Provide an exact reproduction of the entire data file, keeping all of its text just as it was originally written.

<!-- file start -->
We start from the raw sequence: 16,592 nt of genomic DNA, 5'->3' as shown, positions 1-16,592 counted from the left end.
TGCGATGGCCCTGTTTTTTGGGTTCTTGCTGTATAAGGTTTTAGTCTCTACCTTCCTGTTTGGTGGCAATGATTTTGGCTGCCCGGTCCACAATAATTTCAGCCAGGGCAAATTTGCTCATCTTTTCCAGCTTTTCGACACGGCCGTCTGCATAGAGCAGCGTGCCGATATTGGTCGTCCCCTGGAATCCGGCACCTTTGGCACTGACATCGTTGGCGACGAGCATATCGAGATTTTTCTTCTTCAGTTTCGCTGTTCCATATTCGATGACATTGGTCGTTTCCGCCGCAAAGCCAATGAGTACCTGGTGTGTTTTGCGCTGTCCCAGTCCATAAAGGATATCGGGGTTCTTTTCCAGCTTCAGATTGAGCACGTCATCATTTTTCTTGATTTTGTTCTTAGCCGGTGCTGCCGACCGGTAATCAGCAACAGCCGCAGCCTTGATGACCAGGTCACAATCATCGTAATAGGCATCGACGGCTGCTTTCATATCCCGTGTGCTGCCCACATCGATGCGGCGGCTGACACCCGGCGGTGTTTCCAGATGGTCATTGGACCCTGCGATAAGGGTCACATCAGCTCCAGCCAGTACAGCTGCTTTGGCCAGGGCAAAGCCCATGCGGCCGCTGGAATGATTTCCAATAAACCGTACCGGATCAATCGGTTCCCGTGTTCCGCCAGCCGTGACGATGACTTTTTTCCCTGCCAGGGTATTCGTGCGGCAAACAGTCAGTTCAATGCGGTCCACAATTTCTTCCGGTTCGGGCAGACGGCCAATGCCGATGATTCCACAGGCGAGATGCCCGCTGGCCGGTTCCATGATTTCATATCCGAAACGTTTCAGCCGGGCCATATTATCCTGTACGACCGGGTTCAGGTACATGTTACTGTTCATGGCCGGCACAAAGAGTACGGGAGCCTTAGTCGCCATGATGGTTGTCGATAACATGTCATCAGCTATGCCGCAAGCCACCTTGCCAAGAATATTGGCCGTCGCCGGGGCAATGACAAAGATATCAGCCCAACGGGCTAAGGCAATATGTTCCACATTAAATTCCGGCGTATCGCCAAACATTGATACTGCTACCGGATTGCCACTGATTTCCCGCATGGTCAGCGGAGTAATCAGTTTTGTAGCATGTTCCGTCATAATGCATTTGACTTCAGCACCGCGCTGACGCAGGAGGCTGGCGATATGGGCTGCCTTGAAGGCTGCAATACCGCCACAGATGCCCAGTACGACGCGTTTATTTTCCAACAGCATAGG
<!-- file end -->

We start from the raw sequence: 16,592 nt of genomic DNA, 5'->3' as shown, positions 1-16,592 counted from the left end.
TGCGATGGCCCTGTTTTTTGGGTTCTTGCTGTATAAGGTTTTAGTCTCTACCTTCCTGTTTGGTGGCAATGATTTTGGCTGCCCGGTCCACAATAATTTCAGCCAGGGCAAATTTGCTCATCTTTTCCAGCTTTTCGACACGGCCGTCTGCATAGAGCAGCGTGCCGATATTGGTCGTCCCCTGGAATCCGGCACCTTTGGCACTGACATCGTTGGCGACGAGCATATCGAGATTTTTCTTCTTCAGTTTCGCTGTTCCATATTCGATGACATTGGTCGTTTCCGCCGCAAAGCCAATGAGTACCTGGTGTGTTTTGCGCTGTCCCAGTCCATAAAGGATATCGGGGTTCTTTTCCAGCTTCAGATTGAGCACGTCATCATTTTTCTTGATTTTGTTCTTAGCCGGTGCTGCCGACCGGTAATCAGCAACAGCCGCAGCCTTGATGACCAGGTCACAATCATCGTAATAGGCATCGACGGCTGCTTTCATATCCCGTGTGCTGCCCACATCGATGCGGCGGCTGACACCCGGCGGTGTTTCCAGATGGTCATTGGACCCTGCGATAAGGGTCACATCAGCTCCAGCCAGTACAGCTGCTTTGGCCAGGGCAAAGCCCATGCGGCCGCTGGAATGATTTCCAATAAACCGTACCGGATCAATCGGTTCCCGTGTTCCGCCAGCCGTGACGATGACTTTTTTCCCTGCCAGGGTATTCGTGCGGCAAACAGTCAGTTCAATGCGGTCCACAATTTCTTCCGGTTCGGGCAGACGGCCAATGCCGATGATTCCACAGGCGAGATGCCCGCTGGCCGGTTCCATGATTTCATATCCGAAACGTTTCAGCCGGGCCATATTATCCTGTACGACCGGGTTCAGGTACATGTTACTGTTCATGGCCGGCACAAAGAGTACGGGAGCCTTAGTCGCCATGATGGTTGTCGATAACATGTCATCAGCTATGCCGCAAGCCACCTTGCCAAGAATATTGGCCGTCGCCGGGGCAATGACAAAGATATCAGCCCAACGGGCTAAGGCAATATGTTCCACATTAAATTCCGGCGTATCGCCAAACATTGATACTGCTACCGGATTGCCACTGATTTCCCGCATGGTCAGCGGAGTAATCAGTTTTGTAGCATGTTCCGTCATAATGCATTTGACTTCAGCACCGCGCTGACGCAGGAGGCTGGCGATATGGGCTGCCTTGAAGGCTGCAATACCGCCACAGATGCCCAGTACGACGCGTTTATTTTCCAACAGCATAGG